Yoga Games

By: Madison Rogas, CEI Intern

Yoga has become a more widely used tool for educators and parents alike to help teach children self-regulation, develop body awareness, and learn to move their bodies in healthy ways. Yoga also helps decrease stress. By incorporating yoga into preschool classrooms, children have the opportunity to develop tools for a healthier life starting at the age of 3 or 4. This article provides examples of various yoga games for preschool age children that can be played at school, at home, or a community gathering. I have also included resources to help get you started.

Asana Games

Asana, or pose, games are great ways to get preschoolers up and moving and teaches them to be creative. When doing any type of activity with this age group, it is important to keep their attention span in mind and keep activities between 15 and 30 minutes.

Book Worm ‘“ Books about animals are a great way for children to use their imagination. Any book about animals, or really any book, can be turned into an opportunity for children to practice yoga and let their creativity flow. While reading the book, pause and ask kids to ‘strike a pose’ for whatever animal, object or character is introduced. For example, when reading Brown Bear, Brown Bear, What Do You See?, on the purple cat page you can ask the students to find cat pose. The kids can do traditional poses such as fish pose or cat pose for the animals they encounter, or they can use their imagination and create a pose they feel captures that animal. Another option for Book Worm is to have the kids moving the entire book by asking them to act out the story as you read. The key to this activity is choosing books that are easily accessible to young imaginations and keep them active.

Simon Strikes a Pose ‘“ This game is the little yogi version of Simon Says. The teacher will be the leader for this game and each instruction that Simon gives will incorporate a yoga pose or even a yogic breath, i.e. ‘Simon says do downward facing dog’ or ‘Simon says breathe like a snake’. The key idea behind Simon Says or Simon Strikes a Pose is that the students must listen carefully to the instructions because if the teacher does not say ‘Simon says’ before the instruction then you do not follow this cue, i.e. ‘Do downward facing dog’, instead students should continue doing whatever the cue prior to this one was. This game can be used to create a little yoga sequence or just a way to get the wiggles out. By sneaking in breath cues, students are also learning different breathing techniques in a fun way.

Many more games exist for teaching children about yoga and breath work. Children 3 to 5 years old love using their imagination, moving their body and learning new things. Build upon this and use your own imagination to turn traditional games, like Simon Says, into a yoga-based game. Below, are helpful resources to get you started.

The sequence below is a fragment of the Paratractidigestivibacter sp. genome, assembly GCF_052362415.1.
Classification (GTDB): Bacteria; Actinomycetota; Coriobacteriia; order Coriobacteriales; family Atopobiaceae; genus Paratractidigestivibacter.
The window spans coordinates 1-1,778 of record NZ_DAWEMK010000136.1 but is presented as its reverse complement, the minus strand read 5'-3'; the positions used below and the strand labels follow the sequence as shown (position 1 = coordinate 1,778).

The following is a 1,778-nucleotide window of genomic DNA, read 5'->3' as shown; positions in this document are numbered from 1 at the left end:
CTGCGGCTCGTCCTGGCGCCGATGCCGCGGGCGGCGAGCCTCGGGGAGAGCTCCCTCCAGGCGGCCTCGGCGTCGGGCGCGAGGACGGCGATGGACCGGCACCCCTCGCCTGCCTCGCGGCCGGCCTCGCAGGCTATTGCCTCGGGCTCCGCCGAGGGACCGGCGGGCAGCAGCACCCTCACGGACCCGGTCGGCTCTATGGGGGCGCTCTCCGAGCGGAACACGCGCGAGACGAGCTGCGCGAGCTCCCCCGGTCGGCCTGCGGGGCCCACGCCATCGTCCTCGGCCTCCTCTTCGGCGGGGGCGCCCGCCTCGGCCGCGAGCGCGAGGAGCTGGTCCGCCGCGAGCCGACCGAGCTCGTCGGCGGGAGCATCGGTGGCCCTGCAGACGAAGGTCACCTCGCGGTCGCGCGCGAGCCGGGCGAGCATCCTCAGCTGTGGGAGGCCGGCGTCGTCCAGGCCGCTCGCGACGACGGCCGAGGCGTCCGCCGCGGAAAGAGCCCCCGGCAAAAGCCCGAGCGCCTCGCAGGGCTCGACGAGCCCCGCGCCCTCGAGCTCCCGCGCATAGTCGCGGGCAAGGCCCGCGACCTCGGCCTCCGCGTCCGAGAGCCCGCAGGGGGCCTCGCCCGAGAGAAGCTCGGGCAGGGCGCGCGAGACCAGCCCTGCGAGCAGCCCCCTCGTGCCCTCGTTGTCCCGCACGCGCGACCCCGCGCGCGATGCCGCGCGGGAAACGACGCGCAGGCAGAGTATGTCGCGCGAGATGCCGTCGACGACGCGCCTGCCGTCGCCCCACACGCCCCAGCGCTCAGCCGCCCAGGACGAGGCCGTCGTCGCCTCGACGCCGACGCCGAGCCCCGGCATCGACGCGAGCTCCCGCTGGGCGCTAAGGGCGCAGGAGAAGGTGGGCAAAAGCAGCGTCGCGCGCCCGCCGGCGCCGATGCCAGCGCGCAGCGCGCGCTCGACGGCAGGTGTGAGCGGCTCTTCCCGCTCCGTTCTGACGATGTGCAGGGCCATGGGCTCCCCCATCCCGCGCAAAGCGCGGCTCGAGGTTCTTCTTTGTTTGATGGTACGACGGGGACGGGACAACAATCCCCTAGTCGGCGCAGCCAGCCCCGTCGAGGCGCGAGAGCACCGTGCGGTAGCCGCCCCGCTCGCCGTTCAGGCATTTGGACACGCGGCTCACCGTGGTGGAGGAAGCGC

Books: I love these books as they creatively weave yoga poses throughout a story and provide beautiful illustrations as guides for the little yogis.
‘¢ My Daddy is a Pretzel by Baron Baptiste
‘¢ Good Morning Yoga: A Pose-by-Pose Wake Up Story by Mariam Gates
‘¢ You Are a Lion! And Other Fun Yoga poses by Taeeun Yoo

This final book is designed for adults who wish to incorporate yoga into any child’s routine. Flynn provides detailed descriptions of poses and helpful tips for teaching yoga to various age groups.
‘¢ Yoga for Children: 200+ Yoga Poses, Breathing Exercises, and Meditations for Healthier, Happier, More Resilient Children by Lisa Flynn

Activity Decks: These card decks are great ways to introduce children to various poses and provide inspiration to the adults leading the class. I like to use these decks during yoga games as visualization tools. My favorite game to use them in is similar to Musical Chairs: place the pose cards in a large circle, put on a song, kids dance around the circle and when the music stops they must do whatever pose the card they land on says.

‘¢ Yoga Pretzels: 50 Fun Yoga Activities for Kids & Grownups by Tara Guber and Leah Kalish
‘¢ Yoga for Children — Yoga Cards: 50+ Yoga Poses and Mindfulness Activities for Healthier, More Resilient Kids by Lisa Flynn

Baptiste, B. (2004). My daddy is a pretzel: Yoga for parents and kids. Cambridge, Massachusetts: Barefoot Books.

Flynn, L. (2013). Yoga for children: 200+ yoga poses, breathing exercises, and meditations for
healthier, happier, more resilient children. Avon, Massachusetts: Adams Media.

Gates, M. (2016). Good morning yoga: A pose-by-pose wake up story. Boulder, Colorado:
Sounds True.

Yoo, T. (2012). You are a lion! And other fun yoga poses. New York, New York: Nancy Paulsen


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